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Home TechTime May 2015 Where Is The Airflow Switch

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The second edition of TechTime is here! TechTime is a new Neptronic publication aiming to inform you of common issues highlighted by our technical support team and the best way to deal with them. Each edition will contain three new topic and will be posted on neptronic.com.

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Where is the Airflow Switch?!

Electronic Airflow Sensors

Some people could get confused when they do not see an airflow switch with a pitot tube (probe) on installations featuring Neptronic electric heaters.


That is because our open coil, modulating heaters are equipeped with Electronic Airflow Sensors (EAS) and do not come with the typical probe that we normally see with fixed or adjustable airflow switches (PDN or PDA). EAS is installed on the top of the frame next to the automatic thermal cutout.

The EAS does the same thing as the PDN/PDA but in a different way. To keep it simple, there are two temperature sensors installed (Upstream and downstream of the heating element). These sensors constantly calculate the delta T across the coil. As long as there is a temperature difference, meaning there is airflow, the heater will keep running and modulate the output according to demand. When these sensors detect zero temperature difference, meaning there is no airflow; they will send a signal to the HEC (Neptronic electronic controller) and shut off the heater. The EAS is factory installed, wired and ready to go. No onsite connections needed. Good for low airflow applications, like VAV box applications, the EAS will allow the heater to run at air velocities as low as 100 FPM whereas the PDN/PDA requires a minimum of 300 FPM.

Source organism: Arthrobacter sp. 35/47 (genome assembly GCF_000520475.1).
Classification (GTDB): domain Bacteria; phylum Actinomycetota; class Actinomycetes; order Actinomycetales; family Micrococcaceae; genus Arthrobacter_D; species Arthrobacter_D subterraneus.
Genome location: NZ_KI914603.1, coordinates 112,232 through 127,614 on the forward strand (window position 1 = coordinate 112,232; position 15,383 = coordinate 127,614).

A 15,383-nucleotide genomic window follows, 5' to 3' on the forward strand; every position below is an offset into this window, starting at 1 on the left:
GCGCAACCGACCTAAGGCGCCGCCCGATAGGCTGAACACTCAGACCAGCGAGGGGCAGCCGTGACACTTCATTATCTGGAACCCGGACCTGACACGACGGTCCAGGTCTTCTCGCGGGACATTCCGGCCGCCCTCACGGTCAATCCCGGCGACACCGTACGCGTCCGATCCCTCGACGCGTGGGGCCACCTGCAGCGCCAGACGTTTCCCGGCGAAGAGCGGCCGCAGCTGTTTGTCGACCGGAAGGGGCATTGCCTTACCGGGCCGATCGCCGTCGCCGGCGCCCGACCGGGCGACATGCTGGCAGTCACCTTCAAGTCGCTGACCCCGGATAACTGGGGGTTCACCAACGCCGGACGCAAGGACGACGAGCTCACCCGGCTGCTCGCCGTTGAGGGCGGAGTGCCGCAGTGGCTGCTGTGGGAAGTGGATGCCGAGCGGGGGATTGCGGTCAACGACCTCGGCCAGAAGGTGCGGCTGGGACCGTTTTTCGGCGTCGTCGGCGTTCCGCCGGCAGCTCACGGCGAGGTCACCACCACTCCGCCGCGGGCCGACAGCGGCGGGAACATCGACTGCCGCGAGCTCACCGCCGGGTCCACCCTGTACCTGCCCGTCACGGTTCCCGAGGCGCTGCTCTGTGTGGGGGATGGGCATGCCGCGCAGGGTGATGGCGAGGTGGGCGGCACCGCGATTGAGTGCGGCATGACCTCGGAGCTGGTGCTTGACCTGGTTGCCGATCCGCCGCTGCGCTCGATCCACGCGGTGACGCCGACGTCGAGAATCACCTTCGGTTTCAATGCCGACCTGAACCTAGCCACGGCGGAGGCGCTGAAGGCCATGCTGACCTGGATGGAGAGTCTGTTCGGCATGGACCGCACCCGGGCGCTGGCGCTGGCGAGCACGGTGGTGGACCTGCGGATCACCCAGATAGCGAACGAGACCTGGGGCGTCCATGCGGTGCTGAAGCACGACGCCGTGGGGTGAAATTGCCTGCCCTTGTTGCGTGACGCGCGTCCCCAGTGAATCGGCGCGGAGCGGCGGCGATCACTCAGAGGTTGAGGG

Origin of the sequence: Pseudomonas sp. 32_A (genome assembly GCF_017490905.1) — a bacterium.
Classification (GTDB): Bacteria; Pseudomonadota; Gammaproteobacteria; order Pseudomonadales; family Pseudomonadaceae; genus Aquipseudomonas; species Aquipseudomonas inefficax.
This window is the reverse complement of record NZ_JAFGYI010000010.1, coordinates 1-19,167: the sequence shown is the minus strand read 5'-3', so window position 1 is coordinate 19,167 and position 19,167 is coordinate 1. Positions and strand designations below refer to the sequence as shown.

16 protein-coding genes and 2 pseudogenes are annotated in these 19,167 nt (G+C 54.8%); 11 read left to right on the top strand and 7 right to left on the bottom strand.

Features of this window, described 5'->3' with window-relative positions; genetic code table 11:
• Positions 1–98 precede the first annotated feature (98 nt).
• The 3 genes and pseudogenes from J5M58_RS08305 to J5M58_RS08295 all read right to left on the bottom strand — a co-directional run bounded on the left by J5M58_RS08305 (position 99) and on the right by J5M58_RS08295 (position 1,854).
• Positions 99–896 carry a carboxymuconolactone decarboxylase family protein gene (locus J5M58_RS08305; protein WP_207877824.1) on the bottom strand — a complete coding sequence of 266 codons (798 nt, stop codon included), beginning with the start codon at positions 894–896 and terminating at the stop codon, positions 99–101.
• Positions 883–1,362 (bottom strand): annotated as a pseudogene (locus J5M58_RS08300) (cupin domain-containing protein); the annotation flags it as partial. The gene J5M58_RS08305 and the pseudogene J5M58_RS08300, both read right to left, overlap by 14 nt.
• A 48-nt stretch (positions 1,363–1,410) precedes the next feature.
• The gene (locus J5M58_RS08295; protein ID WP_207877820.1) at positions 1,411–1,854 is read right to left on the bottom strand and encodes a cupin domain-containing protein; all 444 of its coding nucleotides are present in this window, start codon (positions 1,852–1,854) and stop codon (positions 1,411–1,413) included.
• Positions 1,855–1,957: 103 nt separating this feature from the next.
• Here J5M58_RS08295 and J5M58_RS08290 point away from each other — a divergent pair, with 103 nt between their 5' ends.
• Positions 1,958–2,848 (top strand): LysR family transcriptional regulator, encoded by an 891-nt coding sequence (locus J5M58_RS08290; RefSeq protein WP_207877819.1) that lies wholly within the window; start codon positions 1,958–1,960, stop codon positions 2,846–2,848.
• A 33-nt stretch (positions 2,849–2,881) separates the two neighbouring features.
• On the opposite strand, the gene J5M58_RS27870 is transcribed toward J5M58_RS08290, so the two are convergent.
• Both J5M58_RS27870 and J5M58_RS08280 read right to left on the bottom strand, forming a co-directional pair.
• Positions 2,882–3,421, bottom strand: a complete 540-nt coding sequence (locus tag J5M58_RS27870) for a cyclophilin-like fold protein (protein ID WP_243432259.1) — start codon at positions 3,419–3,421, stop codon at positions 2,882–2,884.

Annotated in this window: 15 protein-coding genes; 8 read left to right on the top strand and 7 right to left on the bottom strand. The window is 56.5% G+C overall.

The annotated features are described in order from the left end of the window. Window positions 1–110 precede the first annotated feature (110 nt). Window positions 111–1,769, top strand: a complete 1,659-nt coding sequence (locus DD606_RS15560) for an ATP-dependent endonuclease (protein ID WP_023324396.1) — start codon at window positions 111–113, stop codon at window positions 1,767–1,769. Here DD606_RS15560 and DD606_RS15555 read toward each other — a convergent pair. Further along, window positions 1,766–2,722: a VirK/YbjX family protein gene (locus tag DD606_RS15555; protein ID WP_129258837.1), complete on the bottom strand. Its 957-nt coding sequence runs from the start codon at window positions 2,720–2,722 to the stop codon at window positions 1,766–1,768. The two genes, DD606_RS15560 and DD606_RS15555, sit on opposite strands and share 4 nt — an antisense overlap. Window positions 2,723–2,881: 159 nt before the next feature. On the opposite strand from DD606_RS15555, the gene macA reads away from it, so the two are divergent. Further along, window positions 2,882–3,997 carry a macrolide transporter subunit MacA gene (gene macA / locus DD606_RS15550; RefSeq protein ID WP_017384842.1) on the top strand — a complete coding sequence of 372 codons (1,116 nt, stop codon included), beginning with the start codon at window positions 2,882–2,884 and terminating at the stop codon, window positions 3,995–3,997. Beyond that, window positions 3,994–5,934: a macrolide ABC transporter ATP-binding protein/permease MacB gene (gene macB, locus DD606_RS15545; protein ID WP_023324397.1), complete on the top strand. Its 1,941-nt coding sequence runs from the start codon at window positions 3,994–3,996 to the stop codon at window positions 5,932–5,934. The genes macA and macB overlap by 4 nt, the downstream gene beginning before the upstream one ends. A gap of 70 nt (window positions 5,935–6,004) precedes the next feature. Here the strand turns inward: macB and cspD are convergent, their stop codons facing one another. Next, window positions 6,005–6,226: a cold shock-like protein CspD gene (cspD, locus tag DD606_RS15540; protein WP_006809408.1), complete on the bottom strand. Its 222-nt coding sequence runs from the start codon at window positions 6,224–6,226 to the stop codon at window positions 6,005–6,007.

Note that the EAS are available only on open coil, full modulating heaters with maximum dimensions of W48" x H40" and a maximum current of 50 Amps.


Patented EAS

Electronic Airflow Sensors (US Patent 7,012,223)

1.  Accepts any industry standard input signal
In this example there is a demand for 6kW, which requires a minimum 500FPM.


2.  Precise air velocity readings (as low as 100 FPM)
Using both temperature sensors and other known values, the HEC controller calculates the precise air velocity. These readings can go as low as 100 FPM, which is excellent for VAV applications. In this example it is 200 FPM.


3.  Load shedding: overrides demand if velocity is insufficient
Protects elements from overheating and eliminates unnecessary shutdowns if velocity is insufficient for actual demand. In this example, the demand of 6kW requires a minimum 500 FPM, but the HEC controller detected an actual velocity of 200 FPM. The HEC controller lowers the output to 2 kW for 200 FPM. As opposed to air flow switches that simply shutdown the heater.


4.  Additional overheat protection.
If heater element is too hot or if there is no air flow, electronic shutdown of the heater prevents cycling of the contacts. This is in addition to the thermal cut-off.


5.  No air flow switches required
The velocity is calculated using the factory installed temperature sensors and built-in algorithms. Using the temperature readings, the HEC controller also automatically determines the orientation of the air flow. This saves cost and reduces labour as expensive air flow sensors are not required and there is no need to fine tune air flow switch positioning.


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Patrick Victor

Technical Support – Electric Heaters

Contact him at this email address pvictor@neptronic.com